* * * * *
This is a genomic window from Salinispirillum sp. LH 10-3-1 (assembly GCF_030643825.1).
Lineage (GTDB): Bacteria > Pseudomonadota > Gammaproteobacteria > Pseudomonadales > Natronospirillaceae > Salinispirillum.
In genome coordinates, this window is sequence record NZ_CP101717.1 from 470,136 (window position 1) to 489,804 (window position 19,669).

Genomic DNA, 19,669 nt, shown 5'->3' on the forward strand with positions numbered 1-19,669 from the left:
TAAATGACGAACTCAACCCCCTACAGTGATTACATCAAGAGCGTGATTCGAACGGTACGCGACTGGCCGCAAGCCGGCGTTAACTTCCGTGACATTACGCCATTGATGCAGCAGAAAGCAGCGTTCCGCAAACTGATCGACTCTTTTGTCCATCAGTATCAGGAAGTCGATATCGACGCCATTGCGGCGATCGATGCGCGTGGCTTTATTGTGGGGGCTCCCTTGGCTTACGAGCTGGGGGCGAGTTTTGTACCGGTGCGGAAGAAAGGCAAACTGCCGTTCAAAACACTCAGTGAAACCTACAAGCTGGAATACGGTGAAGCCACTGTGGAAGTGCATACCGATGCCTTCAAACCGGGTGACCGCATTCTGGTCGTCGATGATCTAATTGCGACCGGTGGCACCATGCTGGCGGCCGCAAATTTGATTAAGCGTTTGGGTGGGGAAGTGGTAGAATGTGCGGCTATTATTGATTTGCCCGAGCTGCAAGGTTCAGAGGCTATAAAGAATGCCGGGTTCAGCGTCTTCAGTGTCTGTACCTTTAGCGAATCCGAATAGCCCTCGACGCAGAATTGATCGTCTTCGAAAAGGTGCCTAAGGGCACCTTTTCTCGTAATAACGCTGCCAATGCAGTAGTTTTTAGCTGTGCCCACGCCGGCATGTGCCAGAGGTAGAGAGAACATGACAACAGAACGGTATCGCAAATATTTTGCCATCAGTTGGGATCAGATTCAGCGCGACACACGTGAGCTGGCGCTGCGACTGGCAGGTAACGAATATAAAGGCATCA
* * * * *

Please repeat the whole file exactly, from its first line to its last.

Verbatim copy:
This is a genomic window from Salinispirillum sp. LH 10-3-1 (assembly GCF_030643825.1).
Lineage (GTDB): Bacteria > Pseudomonadota > Gammaproteobacteria > Pseudomonadales > Natronospirillaceae > Salinispirillum.
In genome coordinates, this window is sequence record NZ_CP101717.1 from 470,136 (window position 1) to 489,804 (window position 19,669).

Genomic DNA, 19,669 nt, shown 5'->3' on the forward strand with positions numbered 1-19,669 from the left:
TAAATGACGAACTCAACCCCCTACAGTGATTACATCAAGAGCGTGATTCGAACGGTACGCGACTGGCCGCAAGCCGGCGTTAACTTCCGTGACATTACGCCATTGATGCAGCAGAAAGCAGCGTTCCGCAAACTGATCGACTCTTTTGTCCATCAGTATCAGGAAGTCGATATCGACGCCATTGCGGCGATCGATGCGCGTGGCTTTATTGTGGGGGCTCCCTTGGCTTACGAGCTGGGGGCGAGTTTTGTACCGGTGCGGAAGAAAGGCAAACTGCCGTTCAAAACACTCAGTGAAACCTACAAGCTGGAATACGGTGAAGCCACTGTGGAAGTGCATACCGATGCCTTCAAACCGGGTGACCGCATTCTGGTCGTCGATGATCTAATTGCGACCGGTGGCACCATGCTGGCGGCCGCAAATTTGATTAAGCGTTTGGGTGGGGAAGTGGTAGAATGTGCGGCTATTATTGATTTGCCCGAGCTGCAAGGTTCAGAGGCTATAAAGAATGCCGGGTTCAGCGTCTTCAGTGTCTGTACCTTTAGCGAATCCGAATAGCCCTCGACGCAGAATTGATCGTCTTCGAAAAGGTGCCTAAGGGCACCTTTTCTCGTAATAACGCTGCCAATGCAGTAGTTTTTAGCTGTGCCCACGCCGGCATGTGCCAGAGGTAGAGAGAACATGACAACAGAACGGTATCGCAAATATTTTGCCATCAGTTGGGATCAGATTCAGCGCGACACACGTGAGCTGGCGCTGCGACTGGCAGGTAACGAATATAAAGGCATCA